Posted by Sheila Shayon on April 4, 2013 04:32 PM
Google has sold the rights to the eponymous Frommer's travel guidebook series… to Arthur Frommer, the creator of the brand. Frommer initially sold his rights to Simon & Schuster in 1977, and several brand changes later, Google snapped it up in 2012 amidst speculation that the search giant might fold it into Zagat, which they bought in 2011, with aspirations of owning the SEO on geo-location-travel.
Travel website Skift broke the news that Google would stop publishing print editions of several Frommer's series just seven months after it acquired Frommer’s from John Wiley & Sons for a rumored price of $25 million, however the sale of the naming rights will now allow Arthur Frommer to continue to publish print guide books and content on Frommers.com.
A Google spokesperson told Skift, “We’re focused on providing high-quality local information to help people quickly discover and share great places, like a nearby restaurant or the perfect vacation destination. That’s why we’ve spent the last several months integrating the travel content we acquired from Wiley into Google+ Local and our other Google services. We can confirm that we have returned the Frommer’s brand to its founder and are licensing certain travel content to him.”Continue reading...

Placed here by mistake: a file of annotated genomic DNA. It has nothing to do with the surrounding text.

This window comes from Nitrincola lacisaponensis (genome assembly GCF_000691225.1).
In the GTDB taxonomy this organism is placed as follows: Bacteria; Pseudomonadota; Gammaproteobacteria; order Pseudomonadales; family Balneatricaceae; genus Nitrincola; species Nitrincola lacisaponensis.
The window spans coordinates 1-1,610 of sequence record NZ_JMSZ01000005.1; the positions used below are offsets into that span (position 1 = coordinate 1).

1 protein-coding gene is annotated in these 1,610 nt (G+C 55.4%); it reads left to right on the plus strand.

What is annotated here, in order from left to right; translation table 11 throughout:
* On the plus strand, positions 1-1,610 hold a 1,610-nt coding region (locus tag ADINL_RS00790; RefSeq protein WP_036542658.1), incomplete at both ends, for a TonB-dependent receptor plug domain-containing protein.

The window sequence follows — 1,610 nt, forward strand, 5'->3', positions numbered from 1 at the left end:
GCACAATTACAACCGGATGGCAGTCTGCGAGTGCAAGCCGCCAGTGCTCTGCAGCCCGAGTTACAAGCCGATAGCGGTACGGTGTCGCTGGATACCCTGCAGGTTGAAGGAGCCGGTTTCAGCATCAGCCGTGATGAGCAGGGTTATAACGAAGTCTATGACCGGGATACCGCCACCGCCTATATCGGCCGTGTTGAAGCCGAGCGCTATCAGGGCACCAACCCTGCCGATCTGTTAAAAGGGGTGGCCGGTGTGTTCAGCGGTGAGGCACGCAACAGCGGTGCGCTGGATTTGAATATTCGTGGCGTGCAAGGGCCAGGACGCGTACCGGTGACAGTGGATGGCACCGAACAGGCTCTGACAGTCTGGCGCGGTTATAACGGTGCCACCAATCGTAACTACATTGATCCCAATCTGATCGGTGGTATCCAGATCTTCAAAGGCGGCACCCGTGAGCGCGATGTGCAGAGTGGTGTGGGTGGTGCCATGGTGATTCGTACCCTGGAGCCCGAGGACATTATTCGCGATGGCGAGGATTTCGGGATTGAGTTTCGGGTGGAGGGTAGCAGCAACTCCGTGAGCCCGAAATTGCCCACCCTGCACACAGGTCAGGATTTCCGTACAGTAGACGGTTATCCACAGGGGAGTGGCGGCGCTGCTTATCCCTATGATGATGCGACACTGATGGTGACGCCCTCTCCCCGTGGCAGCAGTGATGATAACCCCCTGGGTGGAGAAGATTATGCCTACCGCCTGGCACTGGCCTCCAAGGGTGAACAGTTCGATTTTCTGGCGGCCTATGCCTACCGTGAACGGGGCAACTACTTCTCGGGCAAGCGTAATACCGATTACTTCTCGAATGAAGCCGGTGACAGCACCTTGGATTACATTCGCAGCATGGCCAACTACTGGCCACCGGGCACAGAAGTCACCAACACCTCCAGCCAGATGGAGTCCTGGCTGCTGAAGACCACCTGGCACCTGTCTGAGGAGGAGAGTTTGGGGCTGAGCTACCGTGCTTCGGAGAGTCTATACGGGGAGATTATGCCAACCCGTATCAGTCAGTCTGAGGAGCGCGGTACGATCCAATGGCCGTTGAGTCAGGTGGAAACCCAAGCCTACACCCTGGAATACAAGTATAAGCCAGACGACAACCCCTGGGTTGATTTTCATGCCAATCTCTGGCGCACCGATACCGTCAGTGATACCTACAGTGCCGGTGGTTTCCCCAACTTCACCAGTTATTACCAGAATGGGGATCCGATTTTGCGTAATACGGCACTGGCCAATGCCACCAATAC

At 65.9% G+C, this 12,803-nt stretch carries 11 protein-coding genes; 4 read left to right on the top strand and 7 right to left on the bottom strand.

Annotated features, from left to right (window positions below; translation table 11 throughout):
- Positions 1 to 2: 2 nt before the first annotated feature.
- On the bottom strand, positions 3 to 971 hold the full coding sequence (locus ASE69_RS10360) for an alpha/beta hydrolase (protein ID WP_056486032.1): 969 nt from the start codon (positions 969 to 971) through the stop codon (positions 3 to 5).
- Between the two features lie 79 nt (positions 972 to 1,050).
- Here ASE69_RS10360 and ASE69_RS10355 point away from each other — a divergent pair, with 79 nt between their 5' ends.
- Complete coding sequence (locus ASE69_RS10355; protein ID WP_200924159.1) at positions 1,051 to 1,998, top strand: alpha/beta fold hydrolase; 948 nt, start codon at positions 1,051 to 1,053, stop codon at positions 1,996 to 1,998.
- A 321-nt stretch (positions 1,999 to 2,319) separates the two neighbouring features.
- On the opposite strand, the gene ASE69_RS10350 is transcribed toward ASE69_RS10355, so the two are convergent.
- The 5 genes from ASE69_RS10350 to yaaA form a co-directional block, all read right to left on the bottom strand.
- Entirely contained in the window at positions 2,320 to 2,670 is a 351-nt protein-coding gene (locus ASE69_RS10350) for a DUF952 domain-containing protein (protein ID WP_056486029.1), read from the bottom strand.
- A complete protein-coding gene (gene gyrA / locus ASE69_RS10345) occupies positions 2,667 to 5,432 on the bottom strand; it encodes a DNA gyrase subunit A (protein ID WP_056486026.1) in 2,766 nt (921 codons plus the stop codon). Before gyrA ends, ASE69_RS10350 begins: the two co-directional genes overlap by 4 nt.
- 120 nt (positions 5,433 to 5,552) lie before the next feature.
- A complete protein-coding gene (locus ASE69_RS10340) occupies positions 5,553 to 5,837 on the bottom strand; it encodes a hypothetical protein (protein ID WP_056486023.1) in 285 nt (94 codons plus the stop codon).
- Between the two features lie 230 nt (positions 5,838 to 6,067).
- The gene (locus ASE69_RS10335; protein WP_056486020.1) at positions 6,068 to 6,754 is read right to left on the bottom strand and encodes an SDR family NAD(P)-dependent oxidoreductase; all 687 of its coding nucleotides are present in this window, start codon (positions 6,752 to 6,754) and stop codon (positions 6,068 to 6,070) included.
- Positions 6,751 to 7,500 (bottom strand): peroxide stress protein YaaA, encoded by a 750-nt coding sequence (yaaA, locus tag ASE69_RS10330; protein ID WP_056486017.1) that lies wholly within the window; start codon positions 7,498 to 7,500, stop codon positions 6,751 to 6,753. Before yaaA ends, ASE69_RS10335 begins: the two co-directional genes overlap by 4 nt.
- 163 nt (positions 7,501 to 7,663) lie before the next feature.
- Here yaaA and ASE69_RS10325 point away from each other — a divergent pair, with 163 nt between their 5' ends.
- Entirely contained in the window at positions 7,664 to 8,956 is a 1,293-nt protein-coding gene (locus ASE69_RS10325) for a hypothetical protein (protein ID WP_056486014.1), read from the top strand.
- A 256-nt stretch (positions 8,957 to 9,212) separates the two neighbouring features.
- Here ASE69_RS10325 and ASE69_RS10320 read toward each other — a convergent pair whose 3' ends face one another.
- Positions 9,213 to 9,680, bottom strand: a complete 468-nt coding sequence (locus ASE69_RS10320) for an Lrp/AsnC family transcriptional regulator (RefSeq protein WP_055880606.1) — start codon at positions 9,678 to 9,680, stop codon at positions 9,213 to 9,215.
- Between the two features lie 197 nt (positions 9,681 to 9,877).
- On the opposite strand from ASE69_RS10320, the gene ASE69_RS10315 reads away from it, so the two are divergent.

Posted by Sheila Shayon on March 19, 2013 01:43 PM
With four billion hours of viewership a month, YouTube’s leaderboard position in the evolving stream of video is more secure than ever, but the web video world has radically changed since YouTube first hit the scene in 2005, which is why the streaming giant is busy evolving its platform and creating new partnerships.
YouTube today works hand in hand with social networks like Facebook, Twitter and Google+ to make videos trends like the "Harlem Shake" (with various versions scoring tens of millions of views apiece in weeks) a viral phenomenon.Continue reading...